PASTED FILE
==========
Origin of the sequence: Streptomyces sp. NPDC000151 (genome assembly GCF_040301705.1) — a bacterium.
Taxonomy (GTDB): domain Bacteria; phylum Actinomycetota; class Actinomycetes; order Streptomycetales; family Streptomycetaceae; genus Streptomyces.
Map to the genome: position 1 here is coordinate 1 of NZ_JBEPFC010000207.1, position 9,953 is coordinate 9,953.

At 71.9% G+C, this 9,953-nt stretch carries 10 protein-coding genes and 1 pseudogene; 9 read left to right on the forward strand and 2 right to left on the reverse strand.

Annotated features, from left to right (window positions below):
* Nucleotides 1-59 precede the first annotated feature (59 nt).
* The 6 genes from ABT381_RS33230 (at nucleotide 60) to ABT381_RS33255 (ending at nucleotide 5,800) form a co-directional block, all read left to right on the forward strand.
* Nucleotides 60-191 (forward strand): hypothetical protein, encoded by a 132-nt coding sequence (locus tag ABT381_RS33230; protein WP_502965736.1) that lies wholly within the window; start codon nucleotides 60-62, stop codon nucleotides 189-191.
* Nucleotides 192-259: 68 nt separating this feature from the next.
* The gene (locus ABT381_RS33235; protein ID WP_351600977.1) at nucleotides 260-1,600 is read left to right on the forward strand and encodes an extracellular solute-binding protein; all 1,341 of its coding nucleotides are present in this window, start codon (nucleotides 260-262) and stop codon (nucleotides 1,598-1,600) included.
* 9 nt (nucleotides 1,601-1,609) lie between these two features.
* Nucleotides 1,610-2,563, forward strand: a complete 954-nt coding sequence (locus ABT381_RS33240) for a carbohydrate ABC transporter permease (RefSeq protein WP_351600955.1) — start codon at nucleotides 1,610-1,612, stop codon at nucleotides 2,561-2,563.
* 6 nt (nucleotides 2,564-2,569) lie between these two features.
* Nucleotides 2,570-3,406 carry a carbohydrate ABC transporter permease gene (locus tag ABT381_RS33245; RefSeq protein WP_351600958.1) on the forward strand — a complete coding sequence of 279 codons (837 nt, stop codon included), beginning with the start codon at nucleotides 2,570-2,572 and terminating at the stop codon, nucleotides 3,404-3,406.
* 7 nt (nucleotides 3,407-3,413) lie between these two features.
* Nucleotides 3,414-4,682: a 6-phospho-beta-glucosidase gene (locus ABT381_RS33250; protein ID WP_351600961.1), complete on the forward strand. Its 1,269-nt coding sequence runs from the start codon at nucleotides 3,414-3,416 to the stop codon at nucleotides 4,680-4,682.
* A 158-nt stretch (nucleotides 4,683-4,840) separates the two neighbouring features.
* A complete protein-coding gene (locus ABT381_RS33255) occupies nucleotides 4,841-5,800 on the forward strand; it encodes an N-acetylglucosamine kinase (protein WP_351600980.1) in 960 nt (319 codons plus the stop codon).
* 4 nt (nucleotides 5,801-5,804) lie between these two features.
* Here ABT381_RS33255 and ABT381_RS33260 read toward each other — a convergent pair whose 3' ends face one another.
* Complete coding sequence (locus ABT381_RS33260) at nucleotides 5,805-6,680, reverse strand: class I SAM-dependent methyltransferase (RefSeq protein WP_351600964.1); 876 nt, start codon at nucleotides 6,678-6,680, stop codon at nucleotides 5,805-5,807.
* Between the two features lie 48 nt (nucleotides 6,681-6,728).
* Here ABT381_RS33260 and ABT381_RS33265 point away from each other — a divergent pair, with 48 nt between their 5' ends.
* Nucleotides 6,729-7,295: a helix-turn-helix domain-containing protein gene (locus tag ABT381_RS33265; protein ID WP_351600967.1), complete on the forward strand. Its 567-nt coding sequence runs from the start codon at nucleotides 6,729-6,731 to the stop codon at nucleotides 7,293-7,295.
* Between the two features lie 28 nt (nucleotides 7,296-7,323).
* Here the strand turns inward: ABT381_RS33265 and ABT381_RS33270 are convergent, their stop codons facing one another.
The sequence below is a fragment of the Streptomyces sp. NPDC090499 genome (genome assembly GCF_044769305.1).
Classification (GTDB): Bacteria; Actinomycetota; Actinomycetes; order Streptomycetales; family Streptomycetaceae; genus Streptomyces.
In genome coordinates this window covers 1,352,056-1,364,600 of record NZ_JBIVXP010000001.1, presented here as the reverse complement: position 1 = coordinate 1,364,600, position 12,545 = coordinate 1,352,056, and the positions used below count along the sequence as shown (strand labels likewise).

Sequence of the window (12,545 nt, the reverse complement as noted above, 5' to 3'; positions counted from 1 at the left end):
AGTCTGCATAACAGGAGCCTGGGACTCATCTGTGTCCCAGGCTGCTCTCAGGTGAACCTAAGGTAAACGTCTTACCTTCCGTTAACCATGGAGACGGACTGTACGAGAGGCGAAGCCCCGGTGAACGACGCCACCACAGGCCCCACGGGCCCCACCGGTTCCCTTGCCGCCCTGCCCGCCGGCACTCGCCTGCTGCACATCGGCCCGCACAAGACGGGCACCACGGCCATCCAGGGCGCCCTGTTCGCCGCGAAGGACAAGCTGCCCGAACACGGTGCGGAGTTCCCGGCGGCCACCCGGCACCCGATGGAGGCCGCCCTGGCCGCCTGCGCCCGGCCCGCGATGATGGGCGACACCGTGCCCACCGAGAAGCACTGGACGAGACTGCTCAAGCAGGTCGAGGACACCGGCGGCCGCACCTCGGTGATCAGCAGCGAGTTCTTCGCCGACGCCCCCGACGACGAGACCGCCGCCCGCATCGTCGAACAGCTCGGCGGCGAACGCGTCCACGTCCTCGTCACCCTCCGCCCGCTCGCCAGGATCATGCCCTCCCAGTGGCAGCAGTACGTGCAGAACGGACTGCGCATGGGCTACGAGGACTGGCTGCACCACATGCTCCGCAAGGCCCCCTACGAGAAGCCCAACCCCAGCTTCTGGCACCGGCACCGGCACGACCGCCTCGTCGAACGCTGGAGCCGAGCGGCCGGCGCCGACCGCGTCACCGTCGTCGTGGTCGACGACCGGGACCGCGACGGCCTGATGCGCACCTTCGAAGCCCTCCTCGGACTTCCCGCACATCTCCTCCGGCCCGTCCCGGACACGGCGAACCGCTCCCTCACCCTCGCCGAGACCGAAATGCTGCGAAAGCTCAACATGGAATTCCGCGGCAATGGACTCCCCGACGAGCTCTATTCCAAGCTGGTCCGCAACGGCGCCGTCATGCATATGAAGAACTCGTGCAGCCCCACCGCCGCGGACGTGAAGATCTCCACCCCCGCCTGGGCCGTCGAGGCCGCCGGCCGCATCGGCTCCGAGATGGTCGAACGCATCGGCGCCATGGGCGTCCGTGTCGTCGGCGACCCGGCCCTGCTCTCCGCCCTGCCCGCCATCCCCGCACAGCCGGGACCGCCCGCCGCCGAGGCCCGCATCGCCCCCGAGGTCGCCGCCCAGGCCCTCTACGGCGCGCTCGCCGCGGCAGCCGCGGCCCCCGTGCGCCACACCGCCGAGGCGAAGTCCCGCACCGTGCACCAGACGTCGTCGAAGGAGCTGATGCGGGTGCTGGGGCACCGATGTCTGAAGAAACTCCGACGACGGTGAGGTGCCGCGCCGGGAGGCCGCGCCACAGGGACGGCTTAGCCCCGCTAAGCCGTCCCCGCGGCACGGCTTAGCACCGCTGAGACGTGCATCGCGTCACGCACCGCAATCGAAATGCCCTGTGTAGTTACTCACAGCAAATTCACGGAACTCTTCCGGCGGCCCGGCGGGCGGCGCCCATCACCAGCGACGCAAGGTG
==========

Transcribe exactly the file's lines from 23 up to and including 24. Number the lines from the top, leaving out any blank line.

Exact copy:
* Here ABT381_RS33260 and ABT381_RS33265 point away from each other — a divergent pair, with 48 nt between their 5' ends.
* Nucleotides 6,729-7,295: a helix-turn-helix domain-containing protein gene (locus tag ABT381_RS33265; protein ID WP_351600967.1), complete on the forward strand. Its 567-nt coding sequence runs from the start codon at nucleotides 6,729-6,731 to the stop codon at nucleotides 7,293-7,295.